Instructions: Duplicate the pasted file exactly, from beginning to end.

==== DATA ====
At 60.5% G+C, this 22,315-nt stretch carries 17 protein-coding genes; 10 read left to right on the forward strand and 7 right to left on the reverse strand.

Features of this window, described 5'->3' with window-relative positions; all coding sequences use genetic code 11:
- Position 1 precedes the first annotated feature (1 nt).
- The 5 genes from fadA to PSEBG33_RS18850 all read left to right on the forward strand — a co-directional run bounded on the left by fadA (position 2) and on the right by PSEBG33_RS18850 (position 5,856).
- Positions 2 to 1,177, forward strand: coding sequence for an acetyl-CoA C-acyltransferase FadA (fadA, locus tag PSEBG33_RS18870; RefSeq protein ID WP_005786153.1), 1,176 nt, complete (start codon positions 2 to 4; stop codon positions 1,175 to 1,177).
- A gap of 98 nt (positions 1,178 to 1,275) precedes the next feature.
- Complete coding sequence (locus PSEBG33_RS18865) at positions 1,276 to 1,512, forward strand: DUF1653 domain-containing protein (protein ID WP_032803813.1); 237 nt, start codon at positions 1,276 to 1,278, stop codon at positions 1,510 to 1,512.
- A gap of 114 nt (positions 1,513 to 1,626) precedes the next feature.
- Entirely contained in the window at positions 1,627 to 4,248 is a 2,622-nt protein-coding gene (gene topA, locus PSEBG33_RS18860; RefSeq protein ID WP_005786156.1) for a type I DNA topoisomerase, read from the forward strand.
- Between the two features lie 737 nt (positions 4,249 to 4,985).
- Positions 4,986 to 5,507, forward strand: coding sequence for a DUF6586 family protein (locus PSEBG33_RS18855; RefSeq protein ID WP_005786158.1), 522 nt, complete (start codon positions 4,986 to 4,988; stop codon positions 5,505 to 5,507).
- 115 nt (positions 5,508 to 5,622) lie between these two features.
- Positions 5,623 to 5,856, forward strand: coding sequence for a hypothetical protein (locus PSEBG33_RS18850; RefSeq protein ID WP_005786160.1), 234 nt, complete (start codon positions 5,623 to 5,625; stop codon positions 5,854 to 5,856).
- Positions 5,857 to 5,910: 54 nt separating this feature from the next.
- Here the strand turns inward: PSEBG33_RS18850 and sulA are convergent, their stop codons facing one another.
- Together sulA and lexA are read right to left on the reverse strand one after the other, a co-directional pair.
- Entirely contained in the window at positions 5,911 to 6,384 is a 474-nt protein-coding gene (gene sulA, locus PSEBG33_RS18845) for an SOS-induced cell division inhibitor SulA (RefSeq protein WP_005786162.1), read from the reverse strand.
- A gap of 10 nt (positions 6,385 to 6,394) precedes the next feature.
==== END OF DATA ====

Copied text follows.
At 60.5% G+C, this 22,315-nt stretch carries 17 protein-coding genes; 10 read left to right on the forward strand and 7 right to left on the reverse strand.

Features of this window, described 5'->3' with window-relative positions; all coding sequences use genetic code 11:
- Position 1 precedes the first annotated feature (1 nt).
- The 5 genes from fadA to PSEBG33_RS18850 all read left to right on the forward strand — a co-directional run bounded on the left by fadA (position 2) and on the right by PSEBG33_RS18850 (position 5,856).
- Positions 2 to 1,177, forward strand: coding sequence for an acetyl-CoA C-acyltransferase FadA (fadA, locus tag PSEBG33_RS18870; RefSeq protein ID WP_005786153.1), 1,176 nt, complete (start codon positions 2 to 4; stop codon positions 1,175 to 1,177).
- A gap of 98 nt (positions 1,178 to 1,275) precedes the next feature.
- Complete coding sequence (locus PSEBG33_RS18865) at positions 1,276 to 1,512, forward strand: DUF1653 domain-containing protein (protein ID WP_032803813.1); 237 nt, start codon at positions 1,276 to 1,278, stop codon at positions 1,510 to 1,512.
- A gap of 114 nt (positions 1,513 to 1,626) precedes the next feature.
- Entirely contained in the window at positions 1,627 to 4,248 is a 2,622-nt protein-coding gene (gene topA, locus PSEBG33_RS18860; RefSeq protein ID WP_005786156.1) for a type I DNA topoisomerase, read from the forward strand.
- Between the two features lie 737 nt (positions 4,249 to 4,985).
- Positions 4,986 to 5,507, forward strand: coding sequence for a DUF6586 family protein (locus PSEBG33_RS18855; RefSeq protein ID WP_005786158.1), 522 nt, complete (start codon positions 4,986 to 4,988; stop codon positions 5,505 to 5,507).
- 115 nt (positions 5,508 to 5,622) lie between these two features.
- Positions 5,623 to 5,856, forward strand: coding sequence for a hypothetical protein (locus PSEBG33_RS18850; RefSeq protein ID WP_005786160.1), 234 nt, complete (start codon positions 5,623 to 5,625; stop codon positions 5,854 to 5,856).
- Positions 5,857 to 5,910: 54 nt separating this feature from the next.
- Here the strand turns inward: PSEBG33_RS18850 and sulA are convergent, their stop codons facing one another.
- Together sulA and lexA are read right to left on the reverse strand one after the other, a co-directional pair.
- Entirely contained in the window at positions 5,911 to 6,384 is a 474-nt protein-coding gene (gene sulA, locus PSEBG33_RS18845) for an SOS-induced cell division inhibitor SulA (RefSeq protein WP_005786162.1), read from the reverse strand.
- A gap of 10 nt (positions 6,385 to 6,394) precedes the next feature.